Please use this identifier to cite or link to this item: https://hdl.handle.net/1959.11/2308
Title: Ethnopragmatics: a new paradigm
Contributor(s): Goddard, Cliff  (author)
Publication Date: 2006
Handle Link: https://hdl.handle.net/1959.11/2308
Abstract: For many years the dominant paradigm in linguistic pragmatics was strongly universalist: human communication was seen as largely governed by a rich and substantive inventory of universal principles. Variation between cultures was described in terms of local adjustments to and local construals of the presumed pan-human universals of communication. Different versions of this universalist paradigm are represented in works such as Grice (1975), Brown and Levinson (1978), Blum-Kulka, House and Kasper (1989), Sperber and Wilson (1995), among others. Universalist pragmatics necessarily imposes an "external" perspective on the description of the speech practices of any particular local culture, since the basic descriptive parameters have been decided in advance without reference to that local culture. Furthermore, these descriptive parameters - such as positive and negative politeness, the maxims of quality and quantity, "relevance", collectivism and individualism, etc. - are of such an abstract and technical nature they would be unrecognisable to the people of the culture being described. At the same time, universalist pragmatics carries with it the assumption that local variations are somehow minor when compared with the grand groundplan of "human" communication.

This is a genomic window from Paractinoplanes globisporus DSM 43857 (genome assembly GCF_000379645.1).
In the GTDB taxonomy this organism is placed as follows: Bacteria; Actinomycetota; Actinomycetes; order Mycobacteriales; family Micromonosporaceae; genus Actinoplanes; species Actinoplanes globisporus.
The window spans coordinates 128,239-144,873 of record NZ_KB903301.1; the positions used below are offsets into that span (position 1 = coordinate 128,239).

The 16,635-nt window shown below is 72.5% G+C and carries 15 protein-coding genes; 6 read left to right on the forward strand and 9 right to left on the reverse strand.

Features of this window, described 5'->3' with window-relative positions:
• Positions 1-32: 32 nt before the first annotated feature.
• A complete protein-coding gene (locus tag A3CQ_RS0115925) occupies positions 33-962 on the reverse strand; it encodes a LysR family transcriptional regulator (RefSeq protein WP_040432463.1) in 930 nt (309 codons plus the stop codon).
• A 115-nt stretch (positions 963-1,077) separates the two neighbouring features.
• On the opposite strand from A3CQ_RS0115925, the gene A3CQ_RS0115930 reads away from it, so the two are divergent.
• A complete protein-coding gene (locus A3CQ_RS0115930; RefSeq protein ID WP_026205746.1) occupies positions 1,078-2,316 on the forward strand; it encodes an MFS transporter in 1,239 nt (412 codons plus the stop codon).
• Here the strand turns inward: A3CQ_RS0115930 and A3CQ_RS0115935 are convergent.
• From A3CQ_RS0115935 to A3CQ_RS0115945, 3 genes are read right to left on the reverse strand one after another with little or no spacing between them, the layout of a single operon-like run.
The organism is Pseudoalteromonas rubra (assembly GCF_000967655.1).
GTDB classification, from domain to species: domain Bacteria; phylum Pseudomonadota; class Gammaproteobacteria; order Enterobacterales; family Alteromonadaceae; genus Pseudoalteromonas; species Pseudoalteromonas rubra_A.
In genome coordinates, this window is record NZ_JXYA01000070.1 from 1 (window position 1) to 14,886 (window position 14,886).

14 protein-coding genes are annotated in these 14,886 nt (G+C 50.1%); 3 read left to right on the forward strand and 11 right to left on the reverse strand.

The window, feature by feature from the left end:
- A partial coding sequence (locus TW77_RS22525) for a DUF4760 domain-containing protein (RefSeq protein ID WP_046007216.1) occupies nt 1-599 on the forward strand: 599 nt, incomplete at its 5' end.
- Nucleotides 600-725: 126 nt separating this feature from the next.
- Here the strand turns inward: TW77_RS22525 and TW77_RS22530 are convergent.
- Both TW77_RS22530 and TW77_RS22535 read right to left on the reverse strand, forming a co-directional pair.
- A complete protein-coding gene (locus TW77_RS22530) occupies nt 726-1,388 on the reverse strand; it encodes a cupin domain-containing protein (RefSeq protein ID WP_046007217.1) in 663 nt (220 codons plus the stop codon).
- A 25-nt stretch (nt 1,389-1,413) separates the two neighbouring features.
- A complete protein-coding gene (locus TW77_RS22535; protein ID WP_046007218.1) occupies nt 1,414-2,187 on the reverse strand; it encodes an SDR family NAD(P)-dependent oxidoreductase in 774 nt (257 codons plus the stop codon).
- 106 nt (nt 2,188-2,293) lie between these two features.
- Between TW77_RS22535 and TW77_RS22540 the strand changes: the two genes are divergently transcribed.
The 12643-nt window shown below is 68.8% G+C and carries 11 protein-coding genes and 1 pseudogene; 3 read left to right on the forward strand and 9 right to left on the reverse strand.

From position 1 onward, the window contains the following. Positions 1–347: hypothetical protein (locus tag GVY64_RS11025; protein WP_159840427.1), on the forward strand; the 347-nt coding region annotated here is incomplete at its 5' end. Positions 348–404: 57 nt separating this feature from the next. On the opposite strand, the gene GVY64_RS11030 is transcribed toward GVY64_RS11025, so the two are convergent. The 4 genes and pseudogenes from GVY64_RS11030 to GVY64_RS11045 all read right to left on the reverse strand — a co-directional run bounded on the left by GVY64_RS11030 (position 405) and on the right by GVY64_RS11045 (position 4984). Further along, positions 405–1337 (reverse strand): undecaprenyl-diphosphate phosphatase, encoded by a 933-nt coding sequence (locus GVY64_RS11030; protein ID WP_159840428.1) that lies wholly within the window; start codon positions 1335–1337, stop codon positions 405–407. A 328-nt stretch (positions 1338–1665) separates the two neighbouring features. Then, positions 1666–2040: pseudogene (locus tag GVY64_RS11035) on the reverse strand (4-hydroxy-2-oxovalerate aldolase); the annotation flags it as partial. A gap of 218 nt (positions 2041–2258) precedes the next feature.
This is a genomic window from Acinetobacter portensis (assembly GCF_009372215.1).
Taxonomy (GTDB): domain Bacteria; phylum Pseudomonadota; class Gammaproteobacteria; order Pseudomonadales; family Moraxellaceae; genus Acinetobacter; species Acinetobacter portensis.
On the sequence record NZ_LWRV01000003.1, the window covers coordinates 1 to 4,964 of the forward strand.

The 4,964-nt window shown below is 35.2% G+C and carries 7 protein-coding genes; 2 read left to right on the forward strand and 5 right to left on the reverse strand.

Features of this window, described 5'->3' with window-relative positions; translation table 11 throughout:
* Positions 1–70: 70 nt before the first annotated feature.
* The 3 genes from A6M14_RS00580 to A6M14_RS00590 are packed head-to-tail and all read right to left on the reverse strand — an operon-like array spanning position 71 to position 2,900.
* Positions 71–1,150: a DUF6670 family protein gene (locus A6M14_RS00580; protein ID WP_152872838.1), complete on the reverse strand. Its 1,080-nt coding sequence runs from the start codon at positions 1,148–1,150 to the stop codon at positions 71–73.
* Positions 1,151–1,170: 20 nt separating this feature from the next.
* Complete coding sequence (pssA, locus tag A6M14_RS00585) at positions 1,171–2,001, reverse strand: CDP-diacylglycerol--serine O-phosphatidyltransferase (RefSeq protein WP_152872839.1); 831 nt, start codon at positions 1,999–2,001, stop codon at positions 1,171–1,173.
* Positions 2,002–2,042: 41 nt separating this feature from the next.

Publication Type: Book Chapter
Source of Publication: Ethnopragmatics: Understanding discourse in cultural context, p. 1-30
Publisher: Mouton de Gruyter
Place of Publication: Berlin, Germany
ISBN: 9783110188745
3110188740
Field of Research (FOR): 200408 Linguistic Structures (incl Grammar, Phonology, Lexicon, Semantics)
HERDC Category Description: B1 Chapter in a Scholarly Book
Other Links: http://www.degruyter.de/cont/fb/sk/detailEn.cfm?id=IS-9783110188745-1
http://trove.nla.gov.au/work/19510461
Series Name: Applications of Cognitive Linguistics (ACL)
Series Number : 3
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